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Why an indigenous parliament works in Norway but isn’t working here.

April 23, 2012

Silje Karine Muotka is a Norwegian Sámi, part of an indigenous group with roots in northern Scandinavia that stretch back 11,000 years.

Like Canada’s Aboriginal people, Mutoka’s ancestors lived off their native land well before Europeans began to settle there. But unlike any Aboriginal person, Muotka spends her days fighting for indigenous rights as a member of a special indigenous peoples’ parliament in Norway, a mechanism for indigenous representation that does not exist in Canada.

The Sámi Parliament, called Sámediggi, is located in the Sámi capital of Karasjok. (Photo: Ora Morison)

In the Norwegian Sámi Parliament, Muotka represents the Norwegian Sami Association party, which is currently in opposition against the ruling Labor Party. She leads the childhood, care and education committee and her 39-member parliament functions in a similar way to the Norwegian parliament in Oslo, albeit with one major difference. Instead of working toward laws, members of the Sámi Parliament devise recommendations for the Norwegian parliament.

Muotka describes the parliament as an “advisory organ” which the Norwegian parliament has a legal duty to consult, but she says it is also much more than that.

“We have symbolic power,” Muotka says. “There is a great power that lies in that.”

In Canada, there are those who wonder whether this kind of power in the hands of indigenous people could be the approach to aboriginal self-governance that would solve persistent problems in aboriginal communities.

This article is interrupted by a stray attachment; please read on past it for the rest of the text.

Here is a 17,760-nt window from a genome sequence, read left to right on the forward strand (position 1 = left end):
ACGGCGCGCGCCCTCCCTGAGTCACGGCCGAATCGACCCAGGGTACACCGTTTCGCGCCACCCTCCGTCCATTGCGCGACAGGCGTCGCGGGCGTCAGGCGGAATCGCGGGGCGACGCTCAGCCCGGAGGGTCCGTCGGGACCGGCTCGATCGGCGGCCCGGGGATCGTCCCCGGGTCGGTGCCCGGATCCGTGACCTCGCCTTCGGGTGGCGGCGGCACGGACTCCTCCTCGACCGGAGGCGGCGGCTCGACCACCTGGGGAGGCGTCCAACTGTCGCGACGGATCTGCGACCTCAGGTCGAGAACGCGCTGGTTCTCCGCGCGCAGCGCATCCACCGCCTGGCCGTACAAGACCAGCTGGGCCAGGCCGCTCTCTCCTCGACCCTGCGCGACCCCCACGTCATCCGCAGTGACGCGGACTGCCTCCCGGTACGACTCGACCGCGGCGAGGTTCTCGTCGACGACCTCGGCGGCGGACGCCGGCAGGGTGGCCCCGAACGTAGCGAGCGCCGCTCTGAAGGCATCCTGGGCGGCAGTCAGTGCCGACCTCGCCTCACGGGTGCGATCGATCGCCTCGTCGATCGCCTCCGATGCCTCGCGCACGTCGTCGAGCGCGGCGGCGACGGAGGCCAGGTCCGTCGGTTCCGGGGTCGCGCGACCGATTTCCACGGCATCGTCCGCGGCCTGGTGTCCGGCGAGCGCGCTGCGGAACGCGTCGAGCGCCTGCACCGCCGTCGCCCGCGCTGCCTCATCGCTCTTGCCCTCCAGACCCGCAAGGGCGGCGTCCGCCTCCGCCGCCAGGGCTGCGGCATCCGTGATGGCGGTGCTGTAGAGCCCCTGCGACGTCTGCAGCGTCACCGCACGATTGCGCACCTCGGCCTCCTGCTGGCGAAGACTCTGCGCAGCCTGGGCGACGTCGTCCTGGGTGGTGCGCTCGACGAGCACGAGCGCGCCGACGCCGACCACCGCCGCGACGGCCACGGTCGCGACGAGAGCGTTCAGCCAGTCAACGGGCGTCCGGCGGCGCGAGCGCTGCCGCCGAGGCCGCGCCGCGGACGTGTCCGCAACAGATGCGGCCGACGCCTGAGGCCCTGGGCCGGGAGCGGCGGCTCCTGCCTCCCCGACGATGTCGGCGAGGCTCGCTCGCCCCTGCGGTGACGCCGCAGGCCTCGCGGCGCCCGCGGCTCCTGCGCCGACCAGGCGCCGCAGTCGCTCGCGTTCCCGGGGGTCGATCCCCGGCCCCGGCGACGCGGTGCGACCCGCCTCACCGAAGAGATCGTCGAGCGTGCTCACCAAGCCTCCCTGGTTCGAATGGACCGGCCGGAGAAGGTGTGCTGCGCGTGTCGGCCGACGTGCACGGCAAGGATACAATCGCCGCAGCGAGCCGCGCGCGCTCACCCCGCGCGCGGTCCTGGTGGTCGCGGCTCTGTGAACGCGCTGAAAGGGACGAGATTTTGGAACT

In 2008, former senator Aurélien Gill introduced a bill to create an Aboriginal parliament called the “Assembly of Aboriginal Peoples.” In an article published in the Canadian Parliamentary Review, Gill sided with others who before him who had argued that a parliament would “break the vicious cycle of dependence and guardianship” for Aboriginal people.

Ultimately, the bill died on the order paper when Parliament was prorogued in 2009 and has never been revived, but Gill envisioned a parliamentary body that would have been very similar to the Sami Parliament that exists today in Norway. The Assembly of Aboriginal Peoples would have authority over expenses related to Aboriginal people, treaty rights and land issues, as well as anything related to Aboriginal identity, including language, traditions, education and social life.

Gill acknowledged the limited powers of indigenous parliaments in other countries, including Norway.

In fact, the Sámi Parliament is completely dependent on the Norwegian parliament for its funding. Despite this, Gill argued a parliament would be an important first step to greater Aboriginal self-determination.

Muotka says although the Sámi Parliament is financial dependent on the Norwegian state, it still manages to wield influence in consultations during the stages leading up to the creation of a law.

“You can do a lot before they put out a law,” Muotka says. “Our government has won a lot of important milestones.”

She points to the Finnmark Act, which transferred ownership of 46,000 square kilometers of land in northern Norway from the state to the area’s inhabitants – many of whom are Sámi. The Sámi Parliament advocated for the Finnmark Act to protect Sámi rights to resources on their traditional land in northern Norway.